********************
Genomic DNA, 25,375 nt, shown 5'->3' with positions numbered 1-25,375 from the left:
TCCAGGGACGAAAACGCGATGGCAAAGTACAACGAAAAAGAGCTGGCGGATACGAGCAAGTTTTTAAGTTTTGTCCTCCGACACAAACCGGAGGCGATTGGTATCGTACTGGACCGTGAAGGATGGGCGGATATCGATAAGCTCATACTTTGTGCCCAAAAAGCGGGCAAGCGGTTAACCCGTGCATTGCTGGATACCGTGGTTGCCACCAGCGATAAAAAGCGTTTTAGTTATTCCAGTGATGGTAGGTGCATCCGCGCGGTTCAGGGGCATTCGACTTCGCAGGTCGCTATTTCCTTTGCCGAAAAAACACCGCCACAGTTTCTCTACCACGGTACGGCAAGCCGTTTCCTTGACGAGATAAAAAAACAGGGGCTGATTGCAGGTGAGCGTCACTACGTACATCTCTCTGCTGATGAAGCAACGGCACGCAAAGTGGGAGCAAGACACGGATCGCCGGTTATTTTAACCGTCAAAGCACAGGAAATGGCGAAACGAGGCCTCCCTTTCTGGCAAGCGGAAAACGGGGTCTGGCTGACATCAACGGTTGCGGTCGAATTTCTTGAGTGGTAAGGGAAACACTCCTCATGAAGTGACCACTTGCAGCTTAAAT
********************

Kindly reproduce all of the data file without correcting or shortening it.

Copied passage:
Genomic DNA, 25,375 nt, shown 5'->3' with positions numbered 1-25,375 from the left:
TCCAGGGACGAAAACGCGATGGCAAAGTACAACGAAAAAGAGCTGGCGGATACGAGCAAGTTTTTAAGTTTTGTCCTCCGACACAAACCGGAGGCGATTGGTATCGTACTGGACCGTGAAGGATGGGCGGATATCGATAAGCTCATACTTTGTGCCCAAAAAGCGGGCAAGCGGTTAACCCGTGCATTGCTGGATACCGTGGTTGCCACCAGCGATAAAAAGCGTTTTAGTTATTCCAGTGATGGTAGGTGCATCCGCGCGGTTCAGGGGCATTCGACTTCGCAGGTCGCTATTTCCTTTGCCGAAAAAACACCGCCACAGTTTCTCTACCACGGTACGGCAAGCCGTTTCCTTGACGAGATAAAAAAACAGGGGCTGATTGCAGGTGAGCGTCACTACGTACATCTCTCTGCTGATGAAGCAACGGCACGCAAAGTGGGAGCAAGACACGGATCGCCGGTTATTTTAACCGTCAAAGCACAGGAAATGGCGAAACGAGGCCTCCCTTTCTGGCAAGCGGAAAACGGGGTCTGGCTGACATCAACGGTTGCGGTCGAATTTCTTGAGTGGTAAGGGAAACACTCCTCATGAAGTGACCACTTGCAGCTTAAAT